The Juneau Police Department organized participation in the National Night Out for all Juneau public services, including Capital City Fire/Rescue, the Alaska State Troopers, and other uniformed and nonuniformed public services, Aug. 6, 2019. (Michael S. Lockett | Juneau Empire)

The Juneau Police Department organized participation in the National Night Out for all Juneau public services, including Capital City Fire/Rescue, the Alaska State Troopers, and other uniformed and nonuniformed public services, Aug. 6, 2019. (Michael S. Lockett | Juneau Empire)

JPD and other first responders party during National Night Out

The community relations event lets citizens meet uniformed personnel in their neighborhoods

Juneau celebrated National Night Out in style on Tuesday as members of the Juneau Police Department, Capital City Fire/Rescue, Alaska State Troopers and other first responders visited block parties in 20 neighborhoods around Juneau.

“It’s all about connecting with the people when there’s not an emergency happening,” said Erann Kalwara, JPD public safety manager. “It’s a chance to make a more positive interaction.”

Members from different services split up into five groups with a mix of personnel, breaking up the assignments so every neighborhood hosting a party got coverage.

“The idea is to promote community relations with the first responders,” said Lt. Krag Campbell, JPD patrol lieutenant. “The idea is to meet members of the public in a low stress environment.”

Many of the personnel involved, Campbell said, don’t necessarily interact with the public unless something has gone very wrong with their lives. The idea behind National Night Out is to give the public a chance to meet public service personnel like Coast Guards members or correctional officers in a relaxed, non-crisis environment.

The Juneau Police Department organized participation in the National Night Out for all Juneau public services, including Capital City Fire/Rescue, the Alaska State Troopers, and other uniformed and nonuniformed public services, Aug. 6, 2019. (Michael S. Lockett | Juneau Empire)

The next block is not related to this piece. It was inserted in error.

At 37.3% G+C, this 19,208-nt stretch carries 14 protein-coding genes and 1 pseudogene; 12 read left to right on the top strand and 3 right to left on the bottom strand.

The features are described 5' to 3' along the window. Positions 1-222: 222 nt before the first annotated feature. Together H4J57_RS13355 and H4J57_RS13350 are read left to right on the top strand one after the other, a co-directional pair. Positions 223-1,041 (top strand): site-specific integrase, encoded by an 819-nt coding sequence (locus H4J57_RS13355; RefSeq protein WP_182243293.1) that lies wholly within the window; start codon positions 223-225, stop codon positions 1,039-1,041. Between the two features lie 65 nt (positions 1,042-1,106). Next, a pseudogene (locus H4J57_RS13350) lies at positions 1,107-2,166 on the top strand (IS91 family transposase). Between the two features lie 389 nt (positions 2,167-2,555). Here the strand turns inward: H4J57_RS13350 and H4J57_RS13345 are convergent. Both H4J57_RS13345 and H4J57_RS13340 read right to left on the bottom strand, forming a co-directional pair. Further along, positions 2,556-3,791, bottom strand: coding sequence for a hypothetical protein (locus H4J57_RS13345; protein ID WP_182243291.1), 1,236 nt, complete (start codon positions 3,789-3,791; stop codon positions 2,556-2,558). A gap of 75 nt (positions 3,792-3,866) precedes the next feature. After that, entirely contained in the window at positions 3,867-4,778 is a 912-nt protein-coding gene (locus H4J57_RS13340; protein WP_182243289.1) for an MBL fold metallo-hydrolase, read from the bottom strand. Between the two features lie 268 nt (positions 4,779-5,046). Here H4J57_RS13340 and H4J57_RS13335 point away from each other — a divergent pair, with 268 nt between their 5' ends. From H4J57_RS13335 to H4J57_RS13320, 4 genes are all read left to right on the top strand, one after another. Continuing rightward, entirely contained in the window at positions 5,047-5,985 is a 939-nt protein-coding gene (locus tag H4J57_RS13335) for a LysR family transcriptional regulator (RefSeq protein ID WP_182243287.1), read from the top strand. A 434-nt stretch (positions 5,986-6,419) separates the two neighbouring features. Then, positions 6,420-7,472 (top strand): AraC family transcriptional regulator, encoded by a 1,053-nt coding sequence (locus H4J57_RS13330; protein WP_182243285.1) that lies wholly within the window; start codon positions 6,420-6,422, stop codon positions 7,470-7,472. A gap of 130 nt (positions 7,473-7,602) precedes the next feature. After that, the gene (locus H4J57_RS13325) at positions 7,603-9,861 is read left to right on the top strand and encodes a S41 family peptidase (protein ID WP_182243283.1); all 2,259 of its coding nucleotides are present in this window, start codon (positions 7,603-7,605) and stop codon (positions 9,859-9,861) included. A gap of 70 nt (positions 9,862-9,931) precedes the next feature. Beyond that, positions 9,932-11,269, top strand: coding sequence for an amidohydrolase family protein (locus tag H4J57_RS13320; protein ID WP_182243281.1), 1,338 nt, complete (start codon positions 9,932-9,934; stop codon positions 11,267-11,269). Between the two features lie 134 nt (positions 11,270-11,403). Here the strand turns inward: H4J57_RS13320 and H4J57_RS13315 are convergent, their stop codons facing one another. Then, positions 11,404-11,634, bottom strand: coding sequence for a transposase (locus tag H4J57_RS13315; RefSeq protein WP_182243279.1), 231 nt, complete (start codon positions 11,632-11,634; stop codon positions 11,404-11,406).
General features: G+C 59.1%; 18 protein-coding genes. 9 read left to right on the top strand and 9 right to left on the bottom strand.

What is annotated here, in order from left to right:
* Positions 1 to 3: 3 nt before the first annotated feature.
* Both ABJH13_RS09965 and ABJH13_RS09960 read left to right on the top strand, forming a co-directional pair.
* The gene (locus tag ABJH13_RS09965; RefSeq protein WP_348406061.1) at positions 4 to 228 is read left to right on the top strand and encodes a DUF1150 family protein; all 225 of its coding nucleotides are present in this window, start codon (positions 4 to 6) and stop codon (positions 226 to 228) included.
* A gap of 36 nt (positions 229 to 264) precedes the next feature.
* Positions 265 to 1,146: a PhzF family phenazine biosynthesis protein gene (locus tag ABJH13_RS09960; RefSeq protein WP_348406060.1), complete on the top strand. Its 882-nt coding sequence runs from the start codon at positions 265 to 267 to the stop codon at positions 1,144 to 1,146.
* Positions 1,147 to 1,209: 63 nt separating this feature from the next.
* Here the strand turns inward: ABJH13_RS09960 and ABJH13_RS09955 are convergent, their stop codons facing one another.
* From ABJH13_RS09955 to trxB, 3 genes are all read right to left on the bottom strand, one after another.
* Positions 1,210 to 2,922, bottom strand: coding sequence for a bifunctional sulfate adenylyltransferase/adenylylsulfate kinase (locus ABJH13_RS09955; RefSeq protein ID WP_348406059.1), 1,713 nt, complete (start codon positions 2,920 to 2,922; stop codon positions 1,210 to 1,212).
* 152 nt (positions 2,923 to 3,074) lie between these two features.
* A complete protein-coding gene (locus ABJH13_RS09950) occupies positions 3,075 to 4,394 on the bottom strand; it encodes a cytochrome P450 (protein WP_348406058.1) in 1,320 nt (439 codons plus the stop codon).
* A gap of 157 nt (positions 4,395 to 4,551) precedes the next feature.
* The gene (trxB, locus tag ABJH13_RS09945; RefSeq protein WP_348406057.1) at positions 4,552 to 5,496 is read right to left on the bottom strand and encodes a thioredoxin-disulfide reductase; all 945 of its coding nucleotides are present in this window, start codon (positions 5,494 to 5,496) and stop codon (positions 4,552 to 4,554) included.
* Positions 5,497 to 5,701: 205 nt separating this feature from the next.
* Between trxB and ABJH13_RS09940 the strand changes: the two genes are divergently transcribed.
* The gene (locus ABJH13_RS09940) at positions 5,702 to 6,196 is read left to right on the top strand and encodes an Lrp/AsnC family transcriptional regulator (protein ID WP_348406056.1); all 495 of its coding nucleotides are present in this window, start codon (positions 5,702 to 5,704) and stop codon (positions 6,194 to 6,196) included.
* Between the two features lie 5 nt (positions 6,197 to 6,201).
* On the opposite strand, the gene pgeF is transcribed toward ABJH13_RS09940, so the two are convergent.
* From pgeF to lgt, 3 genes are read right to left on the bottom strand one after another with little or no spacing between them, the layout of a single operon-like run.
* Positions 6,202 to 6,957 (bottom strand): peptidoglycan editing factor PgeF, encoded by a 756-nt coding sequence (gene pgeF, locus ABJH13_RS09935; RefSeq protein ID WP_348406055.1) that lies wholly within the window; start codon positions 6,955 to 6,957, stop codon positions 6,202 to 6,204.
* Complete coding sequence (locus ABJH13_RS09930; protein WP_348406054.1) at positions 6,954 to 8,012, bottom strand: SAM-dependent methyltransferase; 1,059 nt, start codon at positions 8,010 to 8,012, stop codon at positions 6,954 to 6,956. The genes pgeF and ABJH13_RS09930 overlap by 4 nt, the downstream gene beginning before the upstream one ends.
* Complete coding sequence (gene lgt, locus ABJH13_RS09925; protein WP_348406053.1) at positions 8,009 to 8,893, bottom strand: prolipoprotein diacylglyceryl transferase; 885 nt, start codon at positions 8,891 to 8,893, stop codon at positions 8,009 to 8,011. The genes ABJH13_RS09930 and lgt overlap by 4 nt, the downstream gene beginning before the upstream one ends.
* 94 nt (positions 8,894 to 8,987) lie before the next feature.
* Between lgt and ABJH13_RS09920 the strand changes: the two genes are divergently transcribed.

The Juneau Police Department organized participation in the National Night Out for all Juneau public services, including Capital City Fire/Rescue, the Alaska State Troopers, and other uniformed and nonuniformed public services, Aug. 6, 2019. (Michael S. Lockett | Juneau Empire)

“It’s nice to have them stop by,” said Julie Coffin, who has hosted the National Night Out on her block for four years. Block parties ranged from restrained, with people quietly enjoying good food with neighbors, to louder and looser, with bounce houses and water balloon fights. Good weather helped, Campbell said, adding that the weather has been fortunate for a lot of these.

“It’s kind of nice to get to know them outside of an emergency,” Coffin said.

The public service personnel aren’t the only people getting together for the block party.

“You kind of get to know your surrounding neighbors,” Anna Hay said. Some of the parties had a dozen people but some had more than a hundred, with people coming from the surrounding streets with dogs and friends to grill and hang out.

The Juneau Police Department organized participation in the National Night Out for all Juneau public services, including Capital City Fire/Rescue, the Alaska State Troopers, and other uniformed and nonuniformed public services, Aug. 6, 2019. (Michael S. Lockett | Juneau Empire)

The Juneau Police Department organized participation in the National Night Out for all Juneau public services, including Capital City Fire/Rescue, the Alaska State Troopers, and other uniformed and nonuniformed public services, Aug. 6, 2019. (Michael S. Lockett | Juneau Empire)

The event is also a chance for kids and adults to get to see emergency vehicles they might not normally get to see in a non-emergency setting. Kids clambered up on fire trucks, sat in the back of cop cars, and explored Juneau’s new Mobile Incident Center, which made its National Night Out debut this year. Police officers, firefighters/EMTs and other emergency personnel answered questions about their jobs and gave out plastic fire hats and stickers.

“I love getting to do this,” said Donald Law, a volunteer firefighter.

And what’s the most popular vehicle?

“Just the fire truck,” laughed CCFR Assistant Chief Ed Quinto. “They always gravitate to the fire truck.”


• Contact reporter Michael S. Lockett at 523-2271 or mlockett@juneauempire.com.


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